Something I don't fully understand. I've been studying up on hard money loans, and from what I understand a lot of the time when you try to get one, you won't get the full amount. That's fine, you have to have some skin in the game and all that. What I don't get, though, is why can't you request a hard money loan for a down payment on a flip for a conventional loan? For example, say I have either enough money for either the down payment or for the rehab costs, but I cant' fund both. I'd have my own money at risk as well as the lenders. From what I've read, this isn't possible to do. I know that many would recommend getting some private money somewhere or looking for a partner, but that's not my focus here. Can someone familiar with hard money loans explain this to me?
@Benjamin Verrill , all lenders, hard or conventional, will want you to have money on the deal, usually to the tune of 20% of YOUR OWN cash. With conventional, unless you get a rehab loan, you put the 20% down and have to fund the rest yourself. Conventional lenders will not accept a loan from another lender as a down payment. Why would they? You are using 80% of the purchase price of their money, and have no "skin in the game".
HML are usually not interested in funding just the repairs. They want the interest on the purchase price of the property as well and it insures they are 1st lien in case things go sideways.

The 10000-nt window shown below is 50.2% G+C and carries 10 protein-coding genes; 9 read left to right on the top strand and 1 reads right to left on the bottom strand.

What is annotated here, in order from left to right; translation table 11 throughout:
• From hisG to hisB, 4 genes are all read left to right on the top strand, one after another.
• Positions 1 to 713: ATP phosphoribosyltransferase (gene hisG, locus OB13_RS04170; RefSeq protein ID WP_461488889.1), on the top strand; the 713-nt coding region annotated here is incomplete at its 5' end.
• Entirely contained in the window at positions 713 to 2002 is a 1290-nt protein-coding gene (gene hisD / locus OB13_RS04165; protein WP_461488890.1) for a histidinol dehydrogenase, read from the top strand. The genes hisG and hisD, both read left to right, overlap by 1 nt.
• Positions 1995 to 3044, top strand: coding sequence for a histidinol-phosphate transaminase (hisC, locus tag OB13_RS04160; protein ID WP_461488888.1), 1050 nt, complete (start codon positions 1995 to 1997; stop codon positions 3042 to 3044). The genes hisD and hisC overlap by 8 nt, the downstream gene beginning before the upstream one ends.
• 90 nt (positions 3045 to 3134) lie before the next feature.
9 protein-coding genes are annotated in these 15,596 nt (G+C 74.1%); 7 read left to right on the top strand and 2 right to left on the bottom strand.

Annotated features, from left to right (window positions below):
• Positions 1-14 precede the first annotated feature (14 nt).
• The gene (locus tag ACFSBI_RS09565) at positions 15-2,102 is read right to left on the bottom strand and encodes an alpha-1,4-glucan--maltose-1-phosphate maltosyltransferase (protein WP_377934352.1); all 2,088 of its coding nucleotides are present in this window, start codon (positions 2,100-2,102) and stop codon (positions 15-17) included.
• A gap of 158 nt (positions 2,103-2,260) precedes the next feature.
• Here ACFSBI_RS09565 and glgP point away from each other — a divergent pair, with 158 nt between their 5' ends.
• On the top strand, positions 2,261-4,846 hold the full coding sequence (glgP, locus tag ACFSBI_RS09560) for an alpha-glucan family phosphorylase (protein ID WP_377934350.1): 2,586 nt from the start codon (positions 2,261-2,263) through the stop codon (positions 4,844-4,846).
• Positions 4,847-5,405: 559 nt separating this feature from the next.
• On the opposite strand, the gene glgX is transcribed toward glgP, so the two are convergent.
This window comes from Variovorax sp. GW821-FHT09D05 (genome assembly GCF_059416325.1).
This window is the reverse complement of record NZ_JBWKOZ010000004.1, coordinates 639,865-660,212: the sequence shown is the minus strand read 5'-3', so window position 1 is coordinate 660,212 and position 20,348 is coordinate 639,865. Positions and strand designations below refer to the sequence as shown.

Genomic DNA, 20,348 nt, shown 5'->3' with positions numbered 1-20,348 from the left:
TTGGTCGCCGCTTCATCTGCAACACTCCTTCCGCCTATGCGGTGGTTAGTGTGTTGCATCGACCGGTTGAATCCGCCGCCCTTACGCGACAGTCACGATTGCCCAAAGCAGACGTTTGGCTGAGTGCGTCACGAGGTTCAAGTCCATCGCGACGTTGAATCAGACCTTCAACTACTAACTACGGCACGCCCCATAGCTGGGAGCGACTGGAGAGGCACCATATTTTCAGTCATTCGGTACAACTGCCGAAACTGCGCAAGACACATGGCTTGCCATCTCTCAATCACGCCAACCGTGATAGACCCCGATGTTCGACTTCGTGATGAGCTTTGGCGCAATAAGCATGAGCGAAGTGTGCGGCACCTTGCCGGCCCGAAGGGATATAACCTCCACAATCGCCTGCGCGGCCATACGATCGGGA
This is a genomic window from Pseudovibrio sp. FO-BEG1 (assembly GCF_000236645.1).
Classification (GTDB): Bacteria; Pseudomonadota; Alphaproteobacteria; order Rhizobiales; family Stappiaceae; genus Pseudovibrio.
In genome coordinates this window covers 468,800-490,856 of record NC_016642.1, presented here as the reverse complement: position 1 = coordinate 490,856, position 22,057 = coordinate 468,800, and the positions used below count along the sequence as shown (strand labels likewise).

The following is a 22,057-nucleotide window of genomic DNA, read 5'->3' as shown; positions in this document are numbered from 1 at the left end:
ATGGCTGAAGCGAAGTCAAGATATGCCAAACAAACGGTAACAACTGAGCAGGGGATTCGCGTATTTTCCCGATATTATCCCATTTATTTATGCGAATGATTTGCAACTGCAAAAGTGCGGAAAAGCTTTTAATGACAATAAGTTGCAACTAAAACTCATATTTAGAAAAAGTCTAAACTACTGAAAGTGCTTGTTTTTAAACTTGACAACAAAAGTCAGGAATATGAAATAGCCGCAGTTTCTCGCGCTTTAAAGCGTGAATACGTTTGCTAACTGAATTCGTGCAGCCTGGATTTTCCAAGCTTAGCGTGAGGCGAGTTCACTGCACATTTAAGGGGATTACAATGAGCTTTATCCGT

If you can provide 20% down, then HML will provide a loan for the remainder of the purchase price and the cost of the repairs, presuming the property qualifies. This sounds like what you need to look for. That being said, HML are expensive and can eat up A LOT of the potential profit, so it needs to be a really good deal to make it work. Anything found on the MLS is not likely to fit into this category. I have worked with one HML and they have been fast, timely and efficient but way too expensive for most deals.
So if you have enough cash for a 20% down payment, find a great deal, get it under contract and find a good HML to work with.
Lenders don’t care if it’s purchase or construction. They care about the size of the loan; the value of the loan.
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